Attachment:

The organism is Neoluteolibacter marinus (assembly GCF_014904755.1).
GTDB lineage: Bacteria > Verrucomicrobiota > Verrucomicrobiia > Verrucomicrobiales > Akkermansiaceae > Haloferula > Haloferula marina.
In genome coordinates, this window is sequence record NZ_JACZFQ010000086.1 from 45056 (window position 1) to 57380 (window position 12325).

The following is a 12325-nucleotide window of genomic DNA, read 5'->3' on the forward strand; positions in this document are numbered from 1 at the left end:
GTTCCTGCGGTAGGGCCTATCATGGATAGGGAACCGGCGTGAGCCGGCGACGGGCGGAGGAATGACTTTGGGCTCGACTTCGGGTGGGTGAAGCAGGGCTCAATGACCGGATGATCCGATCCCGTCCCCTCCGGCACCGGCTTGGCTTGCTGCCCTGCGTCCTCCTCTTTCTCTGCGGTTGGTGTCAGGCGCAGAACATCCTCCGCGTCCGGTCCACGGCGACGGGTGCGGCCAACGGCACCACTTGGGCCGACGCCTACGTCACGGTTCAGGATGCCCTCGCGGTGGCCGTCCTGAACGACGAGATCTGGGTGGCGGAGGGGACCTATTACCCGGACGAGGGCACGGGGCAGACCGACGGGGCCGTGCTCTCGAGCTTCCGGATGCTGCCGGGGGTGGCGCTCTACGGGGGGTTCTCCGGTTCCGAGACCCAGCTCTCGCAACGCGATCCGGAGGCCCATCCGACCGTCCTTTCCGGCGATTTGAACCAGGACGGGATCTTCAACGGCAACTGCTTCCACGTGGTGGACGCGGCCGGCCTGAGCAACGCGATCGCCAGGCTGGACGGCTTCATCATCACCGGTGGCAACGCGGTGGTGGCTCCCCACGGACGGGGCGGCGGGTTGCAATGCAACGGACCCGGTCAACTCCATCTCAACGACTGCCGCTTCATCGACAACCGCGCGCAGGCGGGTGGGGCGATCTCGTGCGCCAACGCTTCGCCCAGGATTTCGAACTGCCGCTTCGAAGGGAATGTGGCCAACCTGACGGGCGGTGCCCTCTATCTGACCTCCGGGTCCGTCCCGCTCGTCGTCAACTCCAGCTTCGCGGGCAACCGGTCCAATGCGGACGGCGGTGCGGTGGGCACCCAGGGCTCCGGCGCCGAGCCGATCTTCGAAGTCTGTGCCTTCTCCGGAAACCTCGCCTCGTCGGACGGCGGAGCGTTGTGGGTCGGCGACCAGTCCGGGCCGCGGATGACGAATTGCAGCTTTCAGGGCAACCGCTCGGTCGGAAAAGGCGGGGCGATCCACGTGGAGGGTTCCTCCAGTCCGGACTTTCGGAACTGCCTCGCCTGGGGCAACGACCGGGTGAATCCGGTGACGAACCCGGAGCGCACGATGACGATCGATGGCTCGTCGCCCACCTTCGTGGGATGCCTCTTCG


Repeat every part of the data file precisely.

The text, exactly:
The organism is Neoluteolibacter marinus (assembly GCF_014904755.1).
GTDB lineage: Bacteria > Verrucomicrobiota > Verrucomicrobiia > Verrucomicrobiales > Akkermansiaceae > Haloferula > Haloferula marina.
In genome coordinates, this window is sequence record NZ_JACZFQ010000086.1 from 45056 (window position 1) to 57380 (window position 12325).

The following is a 12325-nucleotide window of genomic DNA, read 5'->3' on the forward strand; positions in this document are numbered from 1 at the left end:
GTTCCTGCGGTAGGGCCTATCATGGATAGGGAACCGGCGTGAGCCGGCGACGGGCGGAGGAATGACTTTGGGCTCGACTTCGGGTGGGTGAAGCAGGGCTCAATGACCGGATGATCCGATCCCGTCCCCTCCGGCACCGGCTTGGCTTGCTGCCCTGCGTCCTCCTCTTTCTCTGCGGTTGGTGTCAGGCGCAGAACATCCTCCGCGTCCGGTCCACGGCGACGGGTGCGGCCAACGGCACCACTTGGGCCGACGCCTACGTCACGGTTCAGGATGCCCTCGCGGTGGCCGTCCTGAACGACGAGATCTGGGTGGCGGAGGGGACCTATTACCCGGACGAGGGCACGGGGCAGACCGACGGGGCCGTGCTCTCGAGCTTCCGGATGCTGCCGGGGGTGGCGCTCTACGGGGGGTTCTCCGGTTCCGAGACCCAGCTCTCGCAACGCGATCCGGAGGCCCATCCGACCGTCCTTTCCGGCGATTTGAACCAGGACGGGATCTTCAACGGCAACTGCTTCCACGTGGTGGACGCGGCCGGCCTGAGCAACGCGATCGCCAGGCTGGACGGCTTCATCATCACCGGTGGCAACGCGGTGGTGGCTCCCCACGGACGGGGCGGCGGGTTGCAATGCAACGGACCCGGTCAACTCCATCTCAACGACTGCCGCTTCATCGACAACCGCGCGCAGGCGGGTGGGGCGATCTCGTGCGCCAACGCTTCGCCCAGGATTTCGAACTGCCGCTTCGAAGGGAATGTGGCCAACCTGACGGGCGGTGCCCTCTATCTGACCTCCGGGTCCGTCCCGCTCGTCGTCAACTCCAGCTTCGCGGGCAACCGGTCCAATGCGGACGGCGGTGCGGTGGGCACCCAGGGCTCCGGCGCCGAGCCGATCTTCGAAGTCTGTGCCTTCTCCGGAAACCTCGCCTCGTCGGACGGCGGAGCGTTGTGGGTCGGCGACCAGTCCGGGCCGCGGATGACGAATTGCAGCTTTCAGGGCAACCGCTCGGTCGGAAAAGGCGGGGCGATCCACGTGGAGGGTTCCTCCAGTCCGGACTTTCGGAACTGCCTCGCCTGGGGCAACGACCGGGTGAATCCGGTGACGAACCCGGAGCGCACGATGACGATCGATGGCTCGTCGCCCACCTTCGTGGGATGCCTCTTCG